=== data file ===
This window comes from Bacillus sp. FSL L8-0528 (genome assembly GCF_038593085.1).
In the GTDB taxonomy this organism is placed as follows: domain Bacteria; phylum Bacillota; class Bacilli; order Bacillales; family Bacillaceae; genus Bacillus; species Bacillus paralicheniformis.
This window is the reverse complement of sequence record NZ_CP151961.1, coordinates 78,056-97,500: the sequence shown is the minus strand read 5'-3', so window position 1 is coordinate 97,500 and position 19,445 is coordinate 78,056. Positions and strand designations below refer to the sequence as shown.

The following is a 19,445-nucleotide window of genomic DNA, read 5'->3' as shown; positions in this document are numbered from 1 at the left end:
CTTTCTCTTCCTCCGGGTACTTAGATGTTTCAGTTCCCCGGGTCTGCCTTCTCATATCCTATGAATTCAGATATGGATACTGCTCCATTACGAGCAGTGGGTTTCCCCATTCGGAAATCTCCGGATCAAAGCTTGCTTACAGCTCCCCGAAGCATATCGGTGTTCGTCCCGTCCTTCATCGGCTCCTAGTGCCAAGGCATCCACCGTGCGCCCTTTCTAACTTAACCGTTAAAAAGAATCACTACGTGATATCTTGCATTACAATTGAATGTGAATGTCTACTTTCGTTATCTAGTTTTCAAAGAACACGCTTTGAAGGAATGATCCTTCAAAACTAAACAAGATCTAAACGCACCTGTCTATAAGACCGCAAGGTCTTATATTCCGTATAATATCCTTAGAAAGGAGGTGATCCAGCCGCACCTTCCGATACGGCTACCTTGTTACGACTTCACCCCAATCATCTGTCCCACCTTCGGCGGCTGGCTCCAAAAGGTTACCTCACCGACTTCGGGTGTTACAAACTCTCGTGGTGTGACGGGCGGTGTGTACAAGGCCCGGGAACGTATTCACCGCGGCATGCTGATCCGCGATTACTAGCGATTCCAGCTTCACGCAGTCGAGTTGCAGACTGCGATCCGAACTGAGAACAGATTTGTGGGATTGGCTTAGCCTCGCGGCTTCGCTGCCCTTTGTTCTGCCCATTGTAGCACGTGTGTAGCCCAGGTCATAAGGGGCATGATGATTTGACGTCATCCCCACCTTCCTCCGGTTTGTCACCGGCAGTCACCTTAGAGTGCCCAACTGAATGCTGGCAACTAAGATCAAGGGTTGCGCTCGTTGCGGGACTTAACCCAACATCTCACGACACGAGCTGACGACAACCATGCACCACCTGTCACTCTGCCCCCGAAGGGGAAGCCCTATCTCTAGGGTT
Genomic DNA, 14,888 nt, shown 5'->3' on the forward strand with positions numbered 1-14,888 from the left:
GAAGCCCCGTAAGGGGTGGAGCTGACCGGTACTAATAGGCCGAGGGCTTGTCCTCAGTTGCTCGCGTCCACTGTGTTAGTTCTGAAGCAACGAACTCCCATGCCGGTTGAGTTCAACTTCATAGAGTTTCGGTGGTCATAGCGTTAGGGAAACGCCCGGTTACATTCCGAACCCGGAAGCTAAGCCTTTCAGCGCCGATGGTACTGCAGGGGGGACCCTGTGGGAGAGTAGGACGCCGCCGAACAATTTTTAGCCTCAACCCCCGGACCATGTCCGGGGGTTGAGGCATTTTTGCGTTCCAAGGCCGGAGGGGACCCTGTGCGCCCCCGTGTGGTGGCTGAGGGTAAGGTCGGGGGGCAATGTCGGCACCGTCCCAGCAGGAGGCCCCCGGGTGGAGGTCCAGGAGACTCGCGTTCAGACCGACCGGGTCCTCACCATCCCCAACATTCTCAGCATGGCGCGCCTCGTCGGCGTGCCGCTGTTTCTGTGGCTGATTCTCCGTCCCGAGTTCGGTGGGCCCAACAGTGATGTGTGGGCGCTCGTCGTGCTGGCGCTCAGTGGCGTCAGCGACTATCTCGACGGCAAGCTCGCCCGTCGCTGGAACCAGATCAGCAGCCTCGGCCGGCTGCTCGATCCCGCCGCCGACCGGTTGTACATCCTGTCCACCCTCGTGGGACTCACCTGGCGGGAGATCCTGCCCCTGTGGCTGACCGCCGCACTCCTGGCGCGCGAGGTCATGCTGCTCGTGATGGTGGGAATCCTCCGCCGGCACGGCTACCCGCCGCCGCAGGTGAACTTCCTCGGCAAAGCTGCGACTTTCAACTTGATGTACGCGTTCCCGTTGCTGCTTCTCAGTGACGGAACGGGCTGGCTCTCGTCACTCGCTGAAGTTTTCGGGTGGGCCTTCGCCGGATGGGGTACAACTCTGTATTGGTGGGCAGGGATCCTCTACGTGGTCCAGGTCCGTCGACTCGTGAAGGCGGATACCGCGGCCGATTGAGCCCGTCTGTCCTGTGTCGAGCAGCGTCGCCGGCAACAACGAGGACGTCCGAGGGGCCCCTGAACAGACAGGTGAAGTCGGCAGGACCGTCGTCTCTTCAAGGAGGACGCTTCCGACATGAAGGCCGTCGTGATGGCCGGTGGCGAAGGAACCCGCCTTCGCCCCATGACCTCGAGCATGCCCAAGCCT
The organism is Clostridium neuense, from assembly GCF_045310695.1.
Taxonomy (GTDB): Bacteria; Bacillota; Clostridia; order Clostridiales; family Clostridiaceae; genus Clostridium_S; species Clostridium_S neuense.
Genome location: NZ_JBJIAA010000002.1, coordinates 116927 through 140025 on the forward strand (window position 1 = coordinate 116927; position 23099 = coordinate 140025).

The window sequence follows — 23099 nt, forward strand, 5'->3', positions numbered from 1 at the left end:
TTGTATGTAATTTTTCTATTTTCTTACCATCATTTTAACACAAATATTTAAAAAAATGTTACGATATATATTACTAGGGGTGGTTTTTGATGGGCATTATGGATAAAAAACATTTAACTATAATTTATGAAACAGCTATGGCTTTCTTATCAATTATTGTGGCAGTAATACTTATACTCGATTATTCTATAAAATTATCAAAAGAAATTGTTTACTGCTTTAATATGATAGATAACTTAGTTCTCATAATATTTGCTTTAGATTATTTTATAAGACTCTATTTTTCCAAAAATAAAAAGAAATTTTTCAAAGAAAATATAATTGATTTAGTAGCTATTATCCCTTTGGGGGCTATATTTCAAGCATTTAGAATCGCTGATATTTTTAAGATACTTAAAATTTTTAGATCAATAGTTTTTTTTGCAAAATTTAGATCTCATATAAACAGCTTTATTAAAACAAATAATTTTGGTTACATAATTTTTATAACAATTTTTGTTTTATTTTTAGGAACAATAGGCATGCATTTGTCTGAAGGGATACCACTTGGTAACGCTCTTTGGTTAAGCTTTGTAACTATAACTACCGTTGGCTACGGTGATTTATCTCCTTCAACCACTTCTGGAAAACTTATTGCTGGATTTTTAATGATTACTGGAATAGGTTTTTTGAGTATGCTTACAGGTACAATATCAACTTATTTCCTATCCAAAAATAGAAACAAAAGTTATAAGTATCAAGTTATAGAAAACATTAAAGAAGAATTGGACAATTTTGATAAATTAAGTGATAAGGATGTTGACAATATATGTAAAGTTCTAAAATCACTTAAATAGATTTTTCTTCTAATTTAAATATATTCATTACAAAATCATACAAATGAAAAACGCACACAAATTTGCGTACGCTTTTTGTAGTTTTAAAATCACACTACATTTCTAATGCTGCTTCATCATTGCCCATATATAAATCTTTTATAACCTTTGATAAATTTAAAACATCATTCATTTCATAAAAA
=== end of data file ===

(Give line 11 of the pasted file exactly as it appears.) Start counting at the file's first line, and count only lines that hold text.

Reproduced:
The window sequence follows — 23099 nt, forward strand, 5'->3', positions numbered from 1 at the left end: